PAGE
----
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f ffihe 54L Sun.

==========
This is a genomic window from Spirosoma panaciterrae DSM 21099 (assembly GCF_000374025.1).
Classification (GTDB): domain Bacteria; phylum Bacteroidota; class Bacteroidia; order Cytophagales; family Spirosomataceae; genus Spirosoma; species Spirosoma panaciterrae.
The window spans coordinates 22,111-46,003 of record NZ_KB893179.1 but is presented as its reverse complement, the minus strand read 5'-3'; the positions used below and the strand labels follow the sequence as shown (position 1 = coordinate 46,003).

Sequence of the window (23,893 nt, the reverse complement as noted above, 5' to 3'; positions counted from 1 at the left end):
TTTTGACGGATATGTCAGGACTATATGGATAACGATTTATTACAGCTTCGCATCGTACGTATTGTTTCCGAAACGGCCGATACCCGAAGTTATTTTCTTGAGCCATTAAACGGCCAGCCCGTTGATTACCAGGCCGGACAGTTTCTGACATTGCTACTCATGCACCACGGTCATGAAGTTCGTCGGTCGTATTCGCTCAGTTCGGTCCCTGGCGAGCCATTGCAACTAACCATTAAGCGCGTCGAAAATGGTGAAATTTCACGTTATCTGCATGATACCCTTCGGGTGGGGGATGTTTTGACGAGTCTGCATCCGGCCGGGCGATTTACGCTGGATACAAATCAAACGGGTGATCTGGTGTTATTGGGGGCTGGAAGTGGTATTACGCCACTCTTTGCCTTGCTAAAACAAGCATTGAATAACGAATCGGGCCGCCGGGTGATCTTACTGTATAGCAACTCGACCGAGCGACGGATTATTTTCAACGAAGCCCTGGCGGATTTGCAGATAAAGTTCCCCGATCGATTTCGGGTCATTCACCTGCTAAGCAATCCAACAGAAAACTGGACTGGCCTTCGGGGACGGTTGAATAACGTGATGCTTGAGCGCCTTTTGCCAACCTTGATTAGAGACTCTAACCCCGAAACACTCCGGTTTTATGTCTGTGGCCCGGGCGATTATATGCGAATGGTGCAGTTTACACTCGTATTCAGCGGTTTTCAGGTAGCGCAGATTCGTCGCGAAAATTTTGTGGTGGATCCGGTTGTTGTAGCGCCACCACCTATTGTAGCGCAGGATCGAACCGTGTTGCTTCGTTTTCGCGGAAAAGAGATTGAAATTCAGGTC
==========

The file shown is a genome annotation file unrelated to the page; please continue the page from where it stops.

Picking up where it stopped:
THE WEATHER FORECAST. Increasing clouding. to-dyhbably local rains at nieht; tutWaomK to-morrow. Detailed weather reArtMni be'Mind psgt 15. VOL. LXXXL NO. 84. NEW YORK, SUNDAY, NOVEMBER 23, 1913. copyright, mi. by the sun Pri.mj7 and pubthMne A,otatio. 84 PAGES. PRIC1 W CENTS. SOLZER DEEPER IN GRAFT TAHGLE (ilvnn Told Contract Fixing Was After (.'ooperstown Meeting. XEW PROOF IS OFFERED Asphalt Company Gives Gov ernor Messages Sent to Contractors. K Hi I IT TO TEM, OF RAHMAN Mor Komi Builders to Testify To-morrow of Enfort't'il Contributions. TVstrlct Attorney Whitman and Uov. .;inn have In their possesion evidence wlieh they nay tends to show that Guv. Suter, .lohn N. Carlisle and Oeorge H. MrUulre met In Cooperstown, N. Y.. on .till 5. 1913. The eldence shows that while they were supposed to be thcie. a telephone call was put In from the Hotel Oteseg-o. Cooperstown. to the office of the State Hlshway Commission, In Albany. This telephone call was at 2 o'clock In the ivfternoon. There Is evidence to show that within an hour of the telephone call thirty telegrams were sent from the Al bany office of the Western Union. The telegrams were signed with the name of Hoy Fuller, secretary to High way Commissioner Carlisle: they were nt to toad contractors having- State ontracts anil to supply companies fur nishing asphalt to these companies for the fulfilment of the contracts. Fran-ley Didn't t'se F.vldeare. These telegrams carried notification to the contractors that the material they had been using In the State roads was not se ct ptable: that the spec-locations called for -solid, natural asphalt." and only asphalt of that description would be passed by I if Inspectors. This asphalt Is only Implied by the Barber Asphalt Company. The telephone and telegraph records ucie first obtained by the Frawley com- iniltic fur use against Sulier. For some nusou the Frawley committee did not use the evidence and the record was not made public. -., Henry A. Kubino. attorned Wf fln"War- ner-Qultilnn Asphr.lt Company, who went in Albany a week ago to make formal Mimplalnt against Commissioner Carlisle, i dine Into possession of the records In omi' way and has Incorporated them Into an affidavit which he served upon Uov. tilnn at the Waldorf-Astoria on Friday. District Attorney Whitman has asked f.rorge II. MeGuIre In court under oath about the Cooperstown conference. Mc Guire denied It. Former Ooernoi Sulzcr made a state ment that he was not at such a confer ence; Commissioner Carlisle made a pub lic statement that on July 5, 6 and 7 he was not In Cooperstown but at his home. I toy K. Fuller, secretary to Commissioner Carlisle, has denied having sent telegrams on July 5 to contractors. Charlies Violation of Law. The Kubino affidavit makes the specific haig against Commissioner Carlisle that the woids "solid, natural concrete were put Into the specifications contrary to the law, which provides that speculations for highway contracts shall not be drawn no thnt there can bu no competition. Mr. Whitman has other evidence tend- is to show that Oeorge Jl. McQuIre when he said on tho stand on Friday that 'ie and his brother and Charles K. Muiphy. Jr., only wrote 25 per cent, of tue bunding business for .State conti ac tus greatly underestimaiea tn uusmess they have done In this line, f.ost year, a 'cording to Information which Mr. Whit man believes comes from a reliable seuicc. the MeGulres and Murphy got SO per cent, of the bonding business of canal iiMl road contractors. McGuire testified that no matter whether ho or his brother got the busi ness or .Murphy got It, the two firms split ihe commission. The McGultcs, It Is said, i.nt most of their business from Inde (indent Democrats or Republicans, while Murphy was unusually successful In land- ns contracts to write bonds for organisa tion Democrats who obtained conlracts w fill the StHtc. Vuung Mr. .Murph's whereabouts (jused concern nmong his friends yester lay. At hlH office, 76 William street, It was said In the morning that "he had not i on around for a couple of days." Murphy Failed to ppear. He lives at 309 Kast Seventeenth street, fvn doors from his uncle, the lender of Tammany Hall. It was said there that lie was not home, but would lie home for d.nner. Reporters who waited until long after that time didn't see him. An important witness, Fillmore Condit, New York representative of the Union OH Company of California, wilt go before the Grand Jury to-morrow. lie -will rojicat the charge made In an iillldavlt that an attempt was made to gt him to Hubscrltie 15,000 for campaign purposes, and to give Oeorge H. McQuIre and James K. Mcdulre, former Mayor of S incuse, a commission of 1 cent a gallon in every gallon of product manufactured hi his company and sold to the State. .Mr Condit said he lefuscd the offer Thn proposition, he said, was made by Guige I), and James McUulre. .Section 40 of the general corporation makes it misdemeanor to solicit a i umpalgn contribution from a corporation Mr Condit aa the orter wns made to l m In this county, so the question of J' isrllctlun cannot enter, l.lKht prominent up-rltatn contractors Continued oa JVifrlcent Pa$t. FOOTBALL RESULTS ON LAST BIG DAY These are the Rcores of the chief football gaatM of yesterday: Harvard, IS; Yale, 8. Chicago, IB; Wisconsin, o. Carlisle, A3; Syracuse, 27. Navy, 48; New York University, o. Army, 14; Springfield Y. M. C. A., 7. Lehigh, 7; Lafayette, o. The, victory of Harvard decided the championship of the East and that of Chicago settled the title la the West. The most notable individual fea ture of the day was the kicking of Ave Held goals by Itrirkley of liar, vard, who scored all of the Criaa son's points against Yale. The detailed accounts of these and of other football games are In the sporting section of this morning's "Sun." HER FOURTH PICTURE lteqticst Is Sent for Morn Paint ings for New York Exhibition. DEMAND EXCEEDS SUPPLY Old Lyme.' a Connecticut Landscape, Bought by San Francisco's Ex-Mayor. The demand for paintings by Mrs. Woodrow Wilson, wife of the President, was greater than the supply at the exhtbl tton of the Association of Women Paint ers and Sculptors In the Arlington Gal leries at 274 Madison avenue, so more were sent for. In response to a request two more pictures by Mrs. Wilson were sent to the association. They were put on view yesterday afternoon and almost at once one of them, a landscape called "Old Lyme," wns sold. "'Old Lyme" Is a study of the rolling Connecticut country, with a pool In the foreground and blue wooded hills meeting a gray sky in the distance. This Is the fourth work by the I'resl dent's wife to be sold In a week, and but that the arrival of the two pictures was unheralded the other would have sold. too. Mrs. Wilson's art career may be said to have beg tin auspiciously. The little ex hi bltlon In which her landscapes figure la one of the. pronounced hits of the season and aa many trowd Into the gallery to see them as the room will hold. Tho attend ance ycstcnlay was more than "00. I' let ore. tiring; I.K Karh. The price paid for each picture was the same. K.o. wnicn is certainly mooesi. consldeilng the demand. The sum realized by the sale Is to go to the llcrry School, an Industrial Institution for boys and girls near Home, Oa., which has many Northern peoplo among Its officers and di rectors. Among others Miss Anne Mor gan and Dr. Albert Shaw are vice-presidents. The purchaser of "Old Lyme" was ex Ma or James D. Phelan of Han Fran cisco, the "reform Maor," who has Just returned from Kurope, where he went on a mission connected with the coming San Francisco fair. Mr. Phelan made five other purchases at the Women's Exhibi tion : among others, the "Spanish Tango," by Helen Watson Phelps, and the "St. Marks, Venice," by Harriet F. Bowdoln. In all twenty-seven canvasses have been sold. Kindled Art la vr York. An Intimate friend of Mrs. Wilson, speaking last night of Mrs. Wilson's art Inclinations, said that the President's wife had II rat studied nrt before her marriage to Mr. Wilson nt the Art Students League of New York and that her work as a student was highly thought of. After her marriage she abandoned her brushes or some years. At the time of the tragic death of her brother a few years ago Mia. Wilson was prostrated. She was then Induced by friends to take up her nnlntln? again as a distraction and to Its happy Influence her friend at tributes Mrs. Wilson's restoration to health. As a result of this reawakened Interest In painting Mrs. Wilson spent several kuc- cesslve summers In tin ccleorateo art colony at Lyme, Conn., where she studied In tho outdoor classes of rrank Vincent Du Mond. RIVER SUICIDE ANCHORED BODY. (irnrsre FnlU llonse proprietor Tied Himself tu Ilork, Wapsaw, N. Y Nov. 22 The body of Michael Joyce was found yesterday float Ing In Genesee Itlvcr above, the power dam at rortagevllte, anchorted to the dock by a rope tied around It. Joyce was 60 years old and proprietor of the Genesee Falls House. He left home In the morning. A note was found In pocket, stating he had taken his own life, Financial difficulties are said to have been the cause of his act. AWTI-BLAVERY LAW IN FORCE. Philippines Commission Passes Law With Few Alterations. Manila, Nov. 22. The Philippines commission passed to-dny the antl -slavery law adopted on November 13 by the Phil ippine National Assembly. Only a few amendments were made and these were Introduced merely for tho pur pose of obviating legal defects In tht measure as passed by the Assembly. AIKEN AUGIIBTA FLORIDA. HOUTHKHN IIAIMVAY Houlhtssttrn Urn it..i l..i. N. V. dalle 11:01 P. M. Dlnlni. slssplnc, compartment rsrs. Writs for ropy of winter nomas in ins ooum. n, i, onicr, (It fifth Aviiw,-div. TO SHOW DONOHUE'S j PULL IN AD GETTING Suit in Supreme Court Will Dis close How He Psed Ills Political Prestige. WOHKKD OX THE REKKHKKS 'Treasurer of Tamniuii.v Hnll'M on His Card Said to Have I Oreat Influence The Inside workings of one of 1'c simple sch.mei whereby I'lullp F. Dono hue. treasurer of Tammany Hall and faithful attendant upon Charles F. Mur phy, used his political prestige to heir, his pocketbook will on laid bate this week In the Supreme Court before Justice Phil bin. The value of his control over the ad vertising at the disposal of referees an pointed by some Judges will be a partic ular point Involved : his ability to use the political organization, the district lead ers and other officers to obtain the adver tising and then his further power to have that advertising go to certain publica tion will be another; the fear of men who desired references of a certain class to go contrary to his wishes, the unan swerable argument of the bare title "Treasurer of Tammany Hall" on the card of Donohue, the advertising so licitor, will all be exploited If the couit holds that such points are relevant. It Is no new thing fir Donohue, treas urer-advertising agent, to have publicity and official scrutiny. As far back ns 1911 six lawyers appeared before the grievance committee of the Bar Associa tion empowered to Investigate Irregulatl ties In professional conduct. They had been referees appointed by Justices who were elected on Tammany tickets ami their advertising In foreclosure proceed ings had gone to Donohue. The referees were alleged to have charged advertising commissions for themselves independent of the solicitor. They were reprimanded and the practice later was censured by Justices of the court. Decision Emnected Soon. Donohue's name Is mentioned In testi mony taken by the grievance commutes of the Bar Association In proceedings In stituted against Timothy Mu'ray, i law yer. The papers In thW cas are now In the"poseslon of the ."usth's of the Appellate Division, who are expected to land down a decision very soon. IHino liijn and Murray were in 'he .imj office at 160 Broadway and th:ro v-.u ;i peper with the high sounding title of the Civic .Summons. This published legal ad-j Donohue had ob- vertlslnK. that which talned among others. The contention was that this was a paper edited and distrib uted only for the purpose of charging for this legal advertising; that It was without adequate circulation, without rat ing In the post office and edited In a transformed stable In Flfty-flrat street. The Donohue piers and the Pnnohuo bathing beach have all bren mentioned from time to time. The case In which the defence intimates In its answers that Donohue's political advertising practices will bo set up Is tho caso of Donohue himself and John F, Dennin against the lawyers Advertising Company for $3.9 to. alleged to bo due them on a contract entered Into be tween them on December SI, 1907. That Is their percentage of the gross receipts which they assert is due for their efforts as advertising solicitors. Certain phases of the case have been before referees, and once It went up to the Appel1at- Dtvislon, but It has never been tried on Its merits. Now Kamuel Thome, Jr , coun sel for the defendant, has insisted that It he tried, and has served notice that any further attempts at delay will be op posed. Dennin, one of the complainants, was nt the time the contract was made a clerk In the law office of Paul I.. Kiernan, and the defendants have alleged that he was only a dummy for Kiernan. Kiernan, once counsel for the Lawyers Advertising Company, will be a witness In the case, it Is understood. Plaintiffs Claim !,(MO. The complaint sets forth that on Decem ber 31, 1907. the plaintiffs entered Into a contract with the defendant by Kverelt N. Hlanke, Its secretnry and trensurer, to use their best efforts for one year to ob tain legal, financial and commercial ad vertising, In return for which they were to receive 35 per cent, of the defendant's gross Income monthly. Tho one year was extended subsequently and terminated February 15, 1910. The plaintiffs say the gross income was around 145,000 and that with certain allowances for advances made they are entitled to the 19,040. The answer Is that Kiernan, who was then the company's lawyer, and Donohue came to Mr, Hlanke representing that Donohue as treasurer of Tammany Hall was In a position to wield considerable in fluence, and that "Kiernan and Donohue were In a position to control or Influence a large volume of advertising business, financial, political and otherwise, from and corporation, with which aaia firms Kiernan and Donohue had connections ns would Insure said advertising business." The answer aald that Donohuo promised to deliver the advertising business of the Kqultable Life Assurance Society, all cor porations In which Thomas F, Ityan had controlling Interest, August Belmont, Joseph I. Day, the Corporation Coun sel, business men, wine merchants and cigar manufacturers. He also hud u. connection with the .mo Journal by which he could obtain a special adver tising discount. The formal answer says that after two months It was found that no new advertising came to the company, where upon Kiernan and Dennin withdrew and Donohue went on alone, this time at a salary of $333 month, his services to consist mainly of efforts to obtain the advertisements of referees In Supreme Court proceedings. At the time the lawyers uppearcd be THE SUN TO-DAY CONSISTS OF SIX SECTIONS AS FOLLOWS: I'AItt . 16 FIRST SECOSD THIRD Central Newt . Sporting . . . . Foreign. Boolu. Queries. Schools, Real Estate. Car dent, Poultry, Financial, Problem! . Pictorial Magazine . Fiction Mgiin Art. Society, Special Features. Drama, Mulic, Fuhiom . . . FOURTH FIFTH SIXTH 12 Tool 84 Readers or neitsJealers uAo Jo no rt:ei(t all of these sections will tonftr a facor on "Tht Sun" by notlfyinf tht Publica tion Department at once by tht phont (2200 Beebman) ani tht mlsslnt sections utll bt promptly foraardeJ, Ij possible. PUPILS WON'T SING PATRIOTIC SONGS Silence Strike in P. S. 7- on Battle Hymn" ami tlie Hible. SKt'TA IMAXISM IS HKNIKI) Objection Stiiil to He Ajiiiinst Sentiments Contrary to Darwinian Theory. A silence stilke. In which the pupils 1- fuse to sing popular airs ft out "The Songj Hook of the Nations," has developed In Public School 72. at Sehenck avenue and i New Lota road, Kast New York. Ninety live per cent, of the pupils aie Jewish and many of the stanzas In the song book prescribed for use In the schools are not In accord with their religious Pelletf. They alf'i object to the reading of the Illble. "In the beauty of the lilies Christ was born across the sea," n lln from Julia Ward Howe's "Untile Hymn of the Re public." lias caused most of the trouble. "St. George's Chapel" Is another song which comes under the ban. The Hoard of Kducatlnn and the faculty of the school have found themselves pow erless to cope with the situation, and now Charles W. I.son, district superintendent. nai decided to let the pupil have their own way. "The Star Spangled llanner" and other unobjectionable Mines will be nl.iliiiieil and certain parts of the Illble will be ellmlnatMl from the dally reading. Not only aie many of th- pupils nbjeet Inn because the are of the Jewish faith, but many of them are voicing atheistic or agnostic tendmeUs a vv.il They de clare that tin- opposition ! not at the In stigation of their lurinf. but l on ac count of their own beliefs. "The Bible teac hes us th.it man w a" cre ated." said olio buy. "but lence ten lies us the theory of evolution. I p.tfer to accept science." His statement seemed to find approval ill u large group of the pupils. Some of the iMiys said that their parents were of orthodox faith, but that they hail more liberal views. A few of the girl pupils said that their objections a lose simply ns a mutter of faith ami that they objected onlv to certain purtii .Mun.v of the bos. ou the other hand, so- ineil to object In the entire illble The silence strike began with the oldest pupils in the upper gr.ideN but has grad ually spread thioilfiii the whole school. The teachers noticed this tendency on thn part of the pupils shoitl.v after school opened this f till. They reported the mat ter to Principal Thomas !. Murphy and when the situation Blew so bad that only a comparatively small number would take part III the singing he notified District Superintendent l.joii. After considering the mutter for several las Supt. l.ou told Principal Murphy that It was best to eliminate from the programme "any exercises that the pupils considered objectionable." The story that eleven of the bos had been suspended for their steadfast refusal to sing was denied yesterday. TEACHER REFEREES FISTIC DUEL Directs Fluht Between Freshmen While Oilier Students l.ouk tin. Ati.aNTV. in., Nov. I'J llefiue 400 students and a number of piofessois two freshmen of Ihe Geoigla School of Tech. nology met In an Improvised ilng this morning and settled their iuartrl vvilh bate lists. Piof. W. I Kernau acted as refeiee and the pilncipals weie his brother, Frank Kernan. fiom New Orleans, and Hill Coney of Columbus, II, i, The tight was Savage and both bos weie teulbly punished. Coney's face was cut seveiely and Kernan was so badly mauled that it 1 ,00k ,wo !"u,r8 lo ,',Ut """"'"" f'u Prof. Kernan, who heads the depart ment of modern languaris. roiceu tne light because of an epithet used by freshman brother. It occutred In classroom, when somebody threw eraser and struck young Kernan In head. his the an the I'he man who thiew that and doesn't own up Is a ," he shouted. Coney demanded that Kernan apologize or light. Kernan refused to apologize. Then you will huve to light him Frank," said Prof. Kernan to his hi other. The student body and some of the pro' fessors followed the principals to the "ling" on thn campus, After the light the combatants shook hands, Prof, Kernan Is a graduate of Ttiluni University und is an uthlete. HOMO SiTKK.I. TKAINK TO FLORIDA. ATLANTA. BIHMlNtlllAM AND NODTII. Tim Seaboard Air Line It'y Is I lie nhuitoit route to I'iorldu, I'lnehurnt. ftoulhern lines, t'amilcn. Savannah. .Iscksonvilla. Information snd booklets at of tier, 1114 liwuy, N. V. C. Aiv. FEW GOVERNORS SAY INTERVENE State Kxecutivps Give Their Views ou Mexico to "The Sun." THK TKOOPS AVAllaAHLK General Disposition to Trust President Wilson's .1 udjrmt'iit. PHOTKi TIOX DKMAXDKD Americans and Their Inter ests Should He Fully Guarded. NATIONAL OCA HO IS UKAOY Texas for Prompt Action. Oov. Colquitt Says in l.enatliy Heport. In hi dor to uscertaln the sentiment of the country In repard to the policy to be pursued toward Mexico, and bIfo to get nccurate statistics ns to the troops avail- able In the National Guard In case of a 1 sudden outbreak of war. The Si'N has sent telegrams to Ooernors of States unking these two questions: Are ion In favor of Intervention In MfMOi . How many troops could your Stale furnish In two weeks? Following are the answers: Tesn for Intervention nt Oner. Al'rtTI.V, Tex.. Nov. 22. Your telegram of November 20, ask ing me whether I favor Intervention In Mexico, nnd how many troops Texas can furnish In two weeks, Is received. For more than three years Mexico has been In tho thror.i of a revolution. During- that time three men have been President. In my opinion It does not matter whether Hucrta or some one else occupies the National Palace in the City of Mexico. Kevolution nnd stilfe will continue. There H a condition of nnarch.v pre vailing In that unhappy republic. The red llnggeis or the follower of Zupata nnd Magoon do not recognize Huertn or the Constitutionalists, If the present revolt ng.iitisl lliierm succeeds, another Is almost sun- to follow. For three y.ns I have had to deal with more or less serious trouble" along1 !)U miles of the lllo Grande bordering on tlie llepiiblio of Mexico. Itulutr and trade of every kind In Mexico In lural.vzed anil u condition of anarchy evists in many sections of that country. Til" common people nro Ignorant and are without employment, the mines and inilii'irlcs controlled by th Americans having la-en destroyed, confiscated or shut down, likewise many of the in- lustrks owned anil operated by ring- Ilshmcn, Germans and Frenchmen. I do not expect to see order restored in Mexico until some outside influence lakes hold of the situation. Und r tin" Monro" Doctrine, I think the 1'nltod States ouch it to the balance of the world to restore order nnd peace In Mexico by Immediate Intervention. If this course Is not pursued then the United States should withdraw Its ob jection lo the Importation of arms and supplies nnd let the people of Mexico light it out to u conclusion, if they can do so. To Intervene In Mexico would not nect warily Involve the question of ter ritorial gains. When the vvnr between this country uiul Spain began IntTVcn lion In Cuba was Justified on th" grounds of Immunity'. There nro ten good liiimnnlturiiiii reasons for inter vention ill Mexico now where there was one Justifying Intervention in Cubj, Tim contending parties In Mexico murder each other nfler they liecoiin prisoners of vvnr, Just ns they mtir- dered Fannin s men at Gollail durllu - the vvnr for the Independence of T. xns. In addition to the war rim; factions: In Mexico there is very large clement of nurclitsts who will keen Ihe country constantly In a siulc tttror, of turmoil and Texas could put 3.000 well discipline.! National Guardsmen ncrnss the border In forty-eight hours, or within thriM , Mrs. Thompson Must Pa Tas nn All days at tho furthest, nnd can speedily rorrlmi Purchases. furnish more than her iuotu of troop j W'asiiinhtos, Nov, 22. The Treasury In the event the President calls for vol-, Department, through the Assistant Secre tintcer.s. Judging from the application-! tiny In charge of customs, has continued on tile with me, 20,000 troops could b tho action of the Collector of Customs In 1 ...... I .l..,l..l.t.. ..II l..lr.nnlnnU ,.f t-.il.si. In Texas within a very short time, Theie should he no further delay In discharging our moral obligation to Ihci world. Order should bo restored In Mex ico at once or wo should abdicate the Monroe Doctrine unci permit some other civilized Power to act. O. H. Colquitt, Governor of Toxus. Opposed tu Intervention, Hasta Fr, N. M November 22. I am optioned In Intervention If It can honorably lie uvoldccl. Am not ireiured Cuittliiied on Eighth Page, AUTO KILLS BEAK IN BOULEVARD Animal Struck aa Driver Speeds In Wltkrsharre Snltarb. Wilkrsiiahiu:, Pa., Nov. 12. As flcoige Culver, a contractor, wns speeding his automobile In the Wyoming boulevard In Dorraticetown, a well populated suburlt of this rlty, at .1 o'clock this morning the maehliii tan over and killed a black bea r. RACE LAW BRINGS $1,000 SUIT. Texn tsk Penalty of llallroad When .Negroes Rlrte With Whiles. AnsTi.v. Tex., Nov. 2:. The Attorney fleneral'M dHpattment bus filed suit In the Fiftj -third District Court against the.Gal veston, HariNburg and San Antonio Kail road Company for 11,000 penalty for per mitting white and negioes to ride In the ame Pullman toiirlt ear between San Antonio and Kl Paso. It I alleged that the i all way company permlttrd five msroes to ilde In the same car with whites on August 20, 1!HS. MOVIE ACTRESS TAKES MERCURY tlr. Iiiioaene Hohsun .Mistakes j PoUoii for Headache Tablets. I Nvaci.. N. V., Nov, 22 Iniosene , Itobsou, wife of Hie litHners manager of the Hhclen rim tier Moving Picture Com pany, took four tablets of bichloride of incrcui y by accident In her home last nlKht and came to the Nyack Hospital to-day with little chance of recover., Mrs. Ilobson Is a moving picture actress. She had a headache and went to the bathroom to get headache tablets. The poUon and headache tabtets were In boxes looking very much alike and Mis. Robsou took the bichloride. STOLE HUSBAND : LOSES HOME. Abandoned Wife Makes "Other Woman" Pay for Loss. Mrs. Annie Zimmerman, who has been trvliiB for a ic.ir to collect u ludBnicn fur :-,ouu against Mrs. Clara II. Kone man for alienating the affections of Adam Zimmerman, will get her money now under an order of Supreme Court Justice (ilegeilch jesteiday, directing that Mr-1. Konseltuaii's home at 1H West 102d stieet be sold and the proceeds npplled to pay ing the Judgment. After Mrs. Zimmerman won her case she found that Mrs. Konselman had transferred her property. She then sued to have the transfer declared fraudulent and made to hinder her In collecting tn Judgment. The court found thl? to be true. HUNTERS GET 1.500 DEER. Maasnehnaetts Kiprrts Relieve That! Many Were Killed. Boston. Mass., Nov. 22. During the six days open deer season In Massachu setts, which ended at dark to-day. It Is estimated by the Flh and C,am Commis sioners that 1,500 buckH and does have hem killed. The number of hunteis In the chase to-day was greater than on any of the live previous das. P.i ports ii celved by the Commissioners up to noon nearly equalled last veal's rei ord of l.2tn. With so many gunners In the field the absence of reports of fatal accidents ! cosldered remarkable. The Commissioners ers believe th.it the law prohibiting tile use of rltles and icvolvers has protected Ihe majority of caicful spnitsmru from th- careless mlnorltv. Only four acci dents had been repoi ted. The last oc cur! ed vesterdav, when James Alluno of Kpiluglleld was shot bj an unknown hunter nt Chester. W. ROCKEFELLER HONORS HERO. iil ra Tsrrjtown Foaataln In Ment ors- iif I're in on I. I'alhflnrirr. TvRiiTTOvvv, N. Y.. Nov. 22. William j lloekefeller has Just completed a fountain 1 In Noith Itioadwny In memory of Major I Gen. John C. Fremont, the Pathfinder, 'and has turned It over to the village an j tlmrltlrs. It stands a few hundred feet south of , the old Fremont home at a spring where the Pathfinder of H n stopped to quench his I thirst. When Mr. lloekefeller conceived the idea of preserving the spring and at th" same time honoilng a former dlstln jgulshed lesldcnt he obtained permission from the village to tear down the old 'trough. In Its place he has elected a tine fountain of native stone. Last Mar Mr lloekefeller lebuilt the Headless lloiscmau bridge In honor of Washington Irving. AUTO RUNS OVER WALL INTO SEA I'o rem no of toll Farm llndl) Hurl! Machine Pulled From Water, Hkiktoi., It. I, Nov 22, I'hlnias K. Crapo, foreman of the farm of Samuel P. Colt, president of the United States llllbber Company, suffeied a broken left j leg, a fractured skull and other Injuiles i to-day when an automobile which he wns I driving on the Colt farm shot off the prlv ate 1 ,rVe over a three foot sea wall and Into Narragausctt Day. Flsheimen saw Ciapo llounibrlng In i the water, the machine partly subineiged, and went to his nsciie. The nuto was pulled out of the water by a joke of oxen on the Colt place, , VAN ATTV TROUSSEAU DUTIABLE. 'n-' ' """"- - "- - 1 May Van .Men Thompson except such as she had purchased in the United States before her trip to Kngland, The Department held thnt Mrs, Thomp son was un American citizen within the Uw for th reason that her husbund was a registered voter In New York State, Drsplto Mrs, Thompson's long British residence the Department adhered to the decision that her marriage to an American made hr a citizen of the country and State, of hsr husband. The amount of Mrs. Thompson's tariff tax has not been made public. The Court Inn and Klshlesn link elolf Course. Camden. B. O. Open Thnnkeitlclns A4v. 14,000 MEXICANS TO FIGHTTO-DAY Decisive Battle Expected Be, tween Federals ami Villa's Kebels. CAMPING NEAIt .IUAKEB Clash Expected at Daybreak South of Border Town Recently Captured. KKilKI.S WELIj lMtKI'AHKI) I. olio .Men Left to Ounrd Town Against lincrta's Soldiers. .h'ARU, Nov 22. Fourteen thousand armed Mexicans are lying on their arms to-night fifteen miles south of Juarez ready to open at daylight the greater battle In the history of the Mexican rero lutiop 'f reports received In Juaiez to night are correct. Fighting between outposts of the Fed eral in my of 9,500 ml vanci tig fiom Chi huahua and the outposts of the rebel army of 5,000 or t'.,O0fl men has been In piogress since tally this morning. The rebels claim to-night to have dyna mited th" advance train of the Fed erals and to have killed a great many of its occupants. Fighting between the survivors on this train nnd the rebel advance giiaul Is still In progress, but at in o'clock the rebel officials In Juarez de dal ed that the two main armies had not yet come together nnd probably would not until morning. Federal agents In Kl lio declaie to night that the rebels, after advancing south to meet the Federals, found the Fed eral artillery too hot and have given up the fight and are fleeing toward Casas Grandis, southwest of Juarez, The lehels deny this. j Villa's otllcers declined to-nisht that when he left .luaiez with his men this afternoon he declined that this battle would settle whether Huertn or the Con stitutionalists are to lule Mexico. Federal agnts decline that Murcelo Caraveo, In command of the first of the advancing Federal Hoop trains, has .UJOii men with him, and that h" I" followed b Gen. Salvador Mercado, niiit.iry Go' ernor of the Chihuahua, with I.'h)') men Pascuiil Orozeo. they s.u, i bniisini up the rear vv'th 2,5mi men. Th Federals have forty pieces of artilei. aecoidlng to their agents heie. 1 1 In l.emcs Willi Ills rmr. The rebels of Paneho Villa's nriny who captuied Juarez Inst S.itui-ila morning, quit the town this afternoon to inert ad vanclng Federals from the State inpltal al Chihuahua. eK came before noon that the advan' guard of the Federal was fighting the rebel outposts at Snnialayiiea, thlrt-two miles south of Juare. Villa took a train south iinuiedi.ilel with a thousand troops to reconnoilie and after unloading llieni returned lo Juariv. and ordered every rebel in till town except l,r,mi left to guard the city to en train for the front All were out of Juarez by 2 o'clock, although the first news of the appearance of the Federals at Samalayiics did not reach Juarez, until after !i o'clock this morning. Villa hnd willi him four automobiles, endi carrying a machine gun i hes wenl overland accompanied by the cavalry he had in the elty. Villa personally accom panied the hist of the men lo leave the city by train and detraitied all Ills soldiers ten miles south of Juarez where fhev formed a Inaction with the cavalry and Hi automobile machine gun commands Vil'B took command of the centre of the hmii and put two of hi-, trusted lieutenants in command of thn right and left wings, ad vancing ilnnn Ihe Mexican I eiitial track in fan shaped columns. FlKhlliiK .enr .Innrei. Kosalio Hernandez, who oniin.iiided th rebel outpoMs to Ihe south. w.i llghtuiz the advance gu.ud of the Federal mile eighteen or twenty mile- fiom Juarez when Villa detrained ten miles out and began marching toward them. ihe. rebel leader declared when he left luarez thnt he would "get in among them," meaning the Federals, some time to-night. Several leports of lighting came before tlie last of Ihe army had gone ll was said the firing between the outposts or file two armies was brisk and that the Federals were driving the rebels north, .which was In accordance with Villa's plan to lean tho Federals Into tho main reiiei armv before they knew it Juan N. Medina, chief of staff to Mndero, remained in coin. ni.mil of the "Juarez llrlgade," which re mains to guard the border town, lie said to-night that. ht had telegraphic connt" tlou with the advancing lebel mi my, but expected them to bc too busv to send hlni any liens until something definite ould be lold. Villa denied all ieiiieli iroiu correspondents to accompany hi- aim. Itebel scouts from the g.irn-ou leu in Juarez were thrown out mound Hi eiiv this afternoon to prevent any -nrpn-e nmii Federals. Ilrlurn of Federals 1'rarrtL ihe fear win enpiessed In Juaie tli.it Ihe Federals who fled to I.I I'a.o when III city fell ninth! Mllempl n slip back, Join (leii t'asiro, who lornierly ennimiimled Ih innrez. sarrkoa. null assault on Uio rebel TprovisCtl Slate capital wh.le V 0i Castro and a small b"dy f men said lo be at Guadalupe, t lilt I v miles ovi of Juarez, on Hi" HI" Grande In which point they escaped nllet Ihe h.itlle . we. Although Hie rebels uv ln en!,; IS lit 1 fcf.